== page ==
A panel of this court followed Marsh in Mitchell v. Scott Wetzel Services, Inc. (1991) 227 Cal.App.3d 1474, 278 Cal.Rptr. 474, affirming a judgment of dismissal on demurrer in a worker's fraud lawsuit against an insurance adjuster who allegedly lied while testifying before a workers' compensation judge. We noted that Labor Code section 5300 vested exclusive jurisdiction with the WCAB “ ‘[f]or the recovery of compensation, or concerning any right or liability arising out of or incidental thereto.’ ” (Id. at 1480, 278 Cal.Rptr. 474, italics in original.) 6
The workers' compensation bar specifically applies to claims by medical clinics to recover expenses for medical treatment to injured workers. In Hand Rehabilitation Center v. Workers' Comp. Appeals Bd. (1995) 34 Cal.App.4th 1204, 1212, 40 Cal.Rptr.2d 734, the WCAB was called upon to decide such complex issues as whether the medical expenses related to an employee's industrial injuries, whether they were performed by licensed personnel and whether the medical fees were unauthorized or excessive.
Similarly, in American Psychometric Consultants, Inc. v. Workers' Comp. Appeals Bd. (1995) 36 Cal.App.4th 1626, 1639, 43 Cal.Rptr.2d 254, the Court of Appeal stated, “[T]he circumstances under which [a claim for medical-legal costs] is properly incurred and must be paid by employers/carriers is wholly within the purview of the Legislature and such delegation of administrative authority as it deems proper.”
Second, American misconstrues the workers' compensation system as only extending to disputes about “reasonable” compensation, not to disputes alleging “pervasive insurance fraud.” According to American, such practices, which carry potential criminal as well as civil liability, fall outside a “proper” employee-employer relationship and are akin to the insurer's romantic deception of the claimant in Unruh v. Truck Ins. Exchange (1972) 7 Cal.3d 616, 102 Cal.Rptr. 815, 498 P.2d 1063 and the employer's acts in Fermino v. Fedco, Inc. (1994) 7 Cal.4th 701, 30 Cal.Rptr.2d 18, 872 P.2d 559 in forcibly and criminally imprisoning an employee.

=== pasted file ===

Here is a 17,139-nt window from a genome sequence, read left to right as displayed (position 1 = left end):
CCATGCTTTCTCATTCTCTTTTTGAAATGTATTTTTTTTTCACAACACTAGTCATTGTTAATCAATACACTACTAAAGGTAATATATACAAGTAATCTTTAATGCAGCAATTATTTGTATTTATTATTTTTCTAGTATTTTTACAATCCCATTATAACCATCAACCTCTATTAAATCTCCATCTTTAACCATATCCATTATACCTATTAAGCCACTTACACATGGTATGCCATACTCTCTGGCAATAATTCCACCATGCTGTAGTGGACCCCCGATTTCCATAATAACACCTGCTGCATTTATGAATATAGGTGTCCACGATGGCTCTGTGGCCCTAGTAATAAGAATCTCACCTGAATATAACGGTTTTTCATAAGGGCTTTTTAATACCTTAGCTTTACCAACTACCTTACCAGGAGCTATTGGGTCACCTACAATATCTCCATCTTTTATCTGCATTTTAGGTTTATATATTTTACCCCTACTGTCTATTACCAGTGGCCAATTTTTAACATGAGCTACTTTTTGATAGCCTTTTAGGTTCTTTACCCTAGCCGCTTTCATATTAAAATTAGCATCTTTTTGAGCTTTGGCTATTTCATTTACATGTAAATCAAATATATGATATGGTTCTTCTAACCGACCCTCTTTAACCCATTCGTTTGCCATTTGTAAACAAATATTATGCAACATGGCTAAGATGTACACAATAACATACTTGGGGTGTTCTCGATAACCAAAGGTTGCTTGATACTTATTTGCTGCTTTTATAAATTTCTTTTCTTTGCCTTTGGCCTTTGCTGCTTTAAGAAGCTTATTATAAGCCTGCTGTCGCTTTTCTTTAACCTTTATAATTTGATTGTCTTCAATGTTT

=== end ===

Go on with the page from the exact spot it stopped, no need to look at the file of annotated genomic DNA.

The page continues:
The same arguments were made and rejected by the Supreme Court in Marsh and by this court in Mitchell. In Mitchell, for example, we concluded that the complaint alleged “reprehensible” conduct that fell outside the proper role of an insurance adjuster or administrator. Despite these serious allegations, we held that the claims were cognizable within workers' compensation, not elsewhere. We stated, “The same analysis applies to the allegations of perjury before the WCAB. The alleged perjury occurred in the course of a WCAB enforcement proceeding, and was motivated by [the adjuster's] desire to deprive the WCAB of information relevant to possible penalties. It is hard to imagine any matter bearing more directly on enforcement of payments.” (Mitchell v. Scott Wetzel Services, Inc., supra, 227 Cal.App.3d at p. 1481, 278 Cal.Rptr. 474.)